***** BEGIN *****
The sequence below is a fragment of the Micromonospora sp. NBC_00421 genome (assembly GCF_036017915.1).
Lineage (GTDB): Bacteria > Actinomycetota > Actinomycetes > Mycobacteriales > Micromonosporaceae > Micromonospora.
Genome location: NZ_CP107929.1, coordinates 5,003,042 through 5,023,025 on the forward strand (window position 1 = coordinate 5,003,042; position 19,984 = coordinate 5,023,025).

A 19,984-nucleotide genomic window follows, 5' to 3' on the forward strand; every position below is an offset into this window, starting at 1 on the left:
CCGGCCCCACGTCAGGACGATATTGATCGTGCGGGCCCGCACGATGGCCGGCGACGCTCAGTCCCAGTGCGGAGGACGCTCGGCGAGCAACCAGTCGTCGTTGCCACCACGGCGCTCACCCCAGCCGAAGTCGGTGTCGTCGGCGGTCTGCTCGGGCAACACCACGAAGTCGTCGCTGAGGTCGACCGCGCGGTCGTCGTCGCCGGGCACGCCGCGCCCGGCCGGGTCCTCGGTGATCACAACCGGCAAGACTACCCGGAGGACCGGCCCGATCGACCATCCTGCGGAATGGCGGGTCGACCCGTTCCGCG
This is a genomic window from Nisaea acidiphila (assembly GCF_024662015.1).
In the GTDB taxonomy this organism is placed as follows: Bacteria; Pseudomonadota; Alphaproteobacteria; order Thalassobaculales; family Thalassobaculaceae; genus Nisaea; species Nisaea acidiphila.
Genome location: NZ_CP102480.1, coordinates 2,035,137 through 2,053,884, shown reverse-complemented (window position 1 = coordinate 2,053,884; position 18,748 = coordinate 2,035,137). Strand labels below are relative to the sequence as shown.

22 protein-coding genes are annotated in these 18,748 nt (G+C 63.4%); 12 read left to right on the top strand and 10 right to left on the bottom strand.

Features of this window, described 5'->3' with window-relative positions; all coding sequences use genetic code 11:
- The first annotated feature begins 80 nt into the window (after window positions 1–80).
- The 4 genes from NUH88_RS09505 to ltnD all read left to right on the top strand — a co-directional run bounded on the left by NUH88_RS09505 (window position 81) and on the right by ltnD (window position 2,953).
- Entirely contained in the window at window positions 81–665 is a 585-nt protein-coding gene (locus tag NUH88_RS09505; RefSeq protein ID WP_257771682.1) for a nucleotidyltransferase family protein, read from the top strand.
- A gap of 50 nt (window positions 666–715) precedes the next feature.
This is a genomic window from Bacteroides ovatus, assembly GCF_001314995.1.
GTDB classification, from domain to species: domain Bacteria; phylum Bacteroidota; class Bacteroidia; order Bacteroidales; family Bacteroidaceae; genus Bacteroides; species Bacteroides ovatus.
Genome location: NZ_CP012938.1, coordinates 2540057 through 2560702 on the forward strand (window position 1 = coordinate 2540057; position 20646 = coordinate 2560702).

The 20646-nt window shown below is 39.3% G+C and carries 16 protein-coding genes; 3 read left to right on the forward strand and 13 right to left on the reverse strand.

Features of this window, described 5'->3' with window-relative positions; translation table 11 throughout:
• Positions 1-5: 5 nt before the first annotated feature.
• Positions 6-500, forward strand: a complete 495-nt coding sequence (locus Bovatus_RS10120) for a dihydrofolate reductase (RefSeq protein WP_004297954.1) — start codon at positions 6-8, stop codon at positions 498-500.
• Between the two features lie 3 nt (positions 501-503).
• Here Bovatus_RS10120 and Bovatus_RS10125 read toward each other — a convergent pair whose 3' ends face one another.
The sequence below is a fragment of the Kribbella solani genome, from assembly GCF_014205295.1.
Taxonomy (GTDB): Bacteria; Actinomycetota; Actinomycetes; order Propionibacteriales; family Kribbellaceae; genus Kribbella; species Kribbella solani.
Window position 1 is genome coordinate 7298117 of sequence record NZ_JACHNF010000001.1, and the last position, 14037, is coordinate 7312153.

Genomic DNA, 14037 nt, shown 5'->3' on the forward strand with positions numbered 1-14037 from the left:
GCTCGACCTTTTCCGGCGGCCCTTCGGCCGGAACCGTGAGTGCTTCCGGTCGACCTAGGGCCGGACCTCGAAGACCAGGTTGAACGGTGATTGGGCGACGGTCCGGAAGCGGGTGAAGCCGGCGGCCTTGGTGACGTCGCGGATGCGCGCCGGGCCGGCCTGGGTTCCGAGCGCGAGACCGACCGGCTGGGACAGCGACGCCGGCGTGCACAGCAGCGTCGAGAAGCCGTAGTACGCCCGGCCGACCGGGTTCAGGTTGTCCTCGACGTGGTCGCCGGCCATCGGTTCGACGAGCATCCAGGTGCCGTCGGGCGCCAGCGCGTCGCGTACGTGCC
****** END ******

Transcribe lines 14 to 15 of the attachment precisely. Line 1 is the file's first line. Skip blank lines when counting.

- A gap of 50 nt (window positions 666–715) precedes the next feature.
This is a genomic window from Bacteroides ovatus, assembly GCF_001314995.1.